Day 2 in the Gobi Desert was out first full day there. At this point in our trip, we were still one person short, who was taking the train to meet us.
It was dark when we arrived the night before, so the view out of hotel room window gave us our first glimpse at the desert.
After breakfast, we transferred to our ger camp accommodation (home for the next three days). The ride out into the desert was bumpy, to say the least. The paved road lasted maybe a kilometre outside of town, after that it was just rutted dirt tracks.
We wandered around the camp for a while, then hopped back in our South Korean van to head off into the Eastern Gobi Desert. Our driver (who we referred to as Neo, from the Matrix, because of his love of a black leather jacket and some rad shades) was friends with the entire desert. He seemed to know everyone, so before we got to any of the sights for the day, we stopped to help a couple with a broken down jeep.
We towed the couple and their cheap to their ger homestead. Did I mention the couple were camel herders? I apparently lose my mind around camels. I exclaimed rather loudly in the van “CAMELS!!!!!!”. I became a bit of a mockery in the process, but hey, I’ve never seen a camel before. Can you blame me?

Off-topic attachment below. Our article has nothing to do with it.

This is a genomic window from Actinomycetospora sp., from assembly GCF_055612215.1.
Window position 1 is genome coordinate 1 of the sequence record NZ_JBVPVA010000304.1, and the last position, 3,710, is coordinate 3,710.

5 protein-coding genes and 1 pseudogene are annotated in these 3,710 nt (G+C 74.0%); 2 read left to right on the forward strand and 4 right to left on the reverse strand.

One of the main draws in the East Gobi is an ‘energy centre’. All the rocks in this one area are a vibrant red, whereas, everything else is that dusty beige you see above. So people come here for the healing power of the earth and for the spirituality of the area. So sights like the following are pretty common.
As a side note, they have these Soviet built vans everywhere here. I am mildly obsessed with them and if I had enough money to ship one to Canada I would.
This is probably one of the best lunch spots I’ve ever been too.
One of the monuments in the complex is specifically for women. When we drove up to it, our guide was like guess what those are. We didn’t know, but the answer was apparently “boobs”.
The area that we were in is also famous for it’s petrified wood. Ya, it’s as exciting as it sounds. I won’t even post a picture because it isn’t worth the effort of you scrolling over it.
When we got back to our camp, the previous emptiness has been overtaken by seventeen year olds. And after dinner, our dining area turned into a seventeen year old disco. If you ever wanted to know what it was like to be seventeen again, it involves a lot of high pitched screaming, alternated with shyness.